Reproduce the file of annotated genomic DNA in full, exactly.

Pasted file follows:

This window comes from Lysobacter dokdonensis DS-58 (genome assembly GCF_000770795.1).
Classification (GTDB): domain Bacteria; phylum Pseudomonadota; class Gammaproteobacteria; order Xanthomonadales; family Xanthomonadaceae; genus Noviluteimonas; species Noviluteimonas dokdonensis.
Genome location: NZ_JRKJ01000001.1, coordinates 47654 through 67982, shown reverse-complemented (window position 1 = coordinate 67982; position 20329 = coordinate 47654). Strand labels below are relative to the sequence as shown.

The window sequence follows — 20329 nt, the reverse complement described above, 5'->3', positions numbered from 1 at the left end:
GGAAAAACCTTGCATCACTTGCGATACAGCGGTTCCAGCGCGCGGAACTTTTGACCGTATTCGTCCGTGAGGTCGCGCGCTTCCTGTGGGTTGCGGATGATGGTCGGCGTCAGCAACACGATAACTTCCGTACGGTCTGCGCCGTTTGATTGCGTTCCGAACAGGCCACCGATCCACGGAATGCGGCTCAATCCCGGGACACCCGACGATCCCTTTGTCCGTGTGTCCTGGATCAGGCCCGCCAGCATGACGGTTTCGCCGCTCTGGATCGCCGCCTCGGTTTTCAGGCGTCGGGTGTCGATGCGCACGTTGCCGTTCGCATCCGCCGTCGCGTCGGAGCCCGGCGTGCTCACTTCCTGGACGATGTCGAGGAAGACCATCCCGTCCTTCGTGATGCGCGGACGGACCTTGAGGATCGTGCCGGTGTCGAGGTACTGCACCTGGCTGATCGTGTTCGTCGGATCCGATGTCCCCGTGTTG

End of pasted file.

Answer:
This window comes from Lysobacter dokdonensis DS-58 (genome assembly GCF_000770795.1).
Classification (GTDB): domain Bacteria; phylum Pseudomonadota; class Gammaproteobacteria; order Xanthomonadales; family Xanthomonadaceae; genus Noviluteimonas; species Noviluteimonas dokdonensis.
Genome location: NZ_JRKJ01000001.1, coordinates 47654 through 67982, shown reverse-complemented (window position 1 = coordinate 67982; position 20329 = coordinate 47654). Strand labels below are relative to the sequence as shown.

The window sequence follows — 20329 nt, the reverse complement described above, 5'->3', positions numbered from 1 at the left end:
GGAAAAACCTTGCATCACTTGCGATACAGCGGTTCCAGCGCGCGGAACTTTTGACCGTATTCGTCCGTGAGGTCGCGCGCTTCCTGTGGGTTGCGGATGATGGTCGGCGTCAGCAACACGATAACTTCCGTACGGTCTGCGCCGTTTGATTGCGTTCCGAACAGGCCACCGATCCACGGAATGCGGCTCAATCCCGGGACACCCGACGATCCCTTTGTCCGTGTGTCCTGGATCAGGCCCGCCAGCATGACGGTTTCGCCGCTCTGGATCGCCGCCTCGGTTTTCAGGCGTCGGGTGTCGATGCGCACGTTGCCGTTCGCATCCGCCGTCGCGTCGGAGCCCGGCGTGCTCACTTCCTGGACGATGTCGAGGAAGACCATCCCGTCCTTCGTGATGCGCGGACGGACCTTGAGGATCGTGCCGGTGTCGAGGTACTGCACCTGGCTGATCGTGTTCGTCGGATCCGATGTCCCCGTGTTG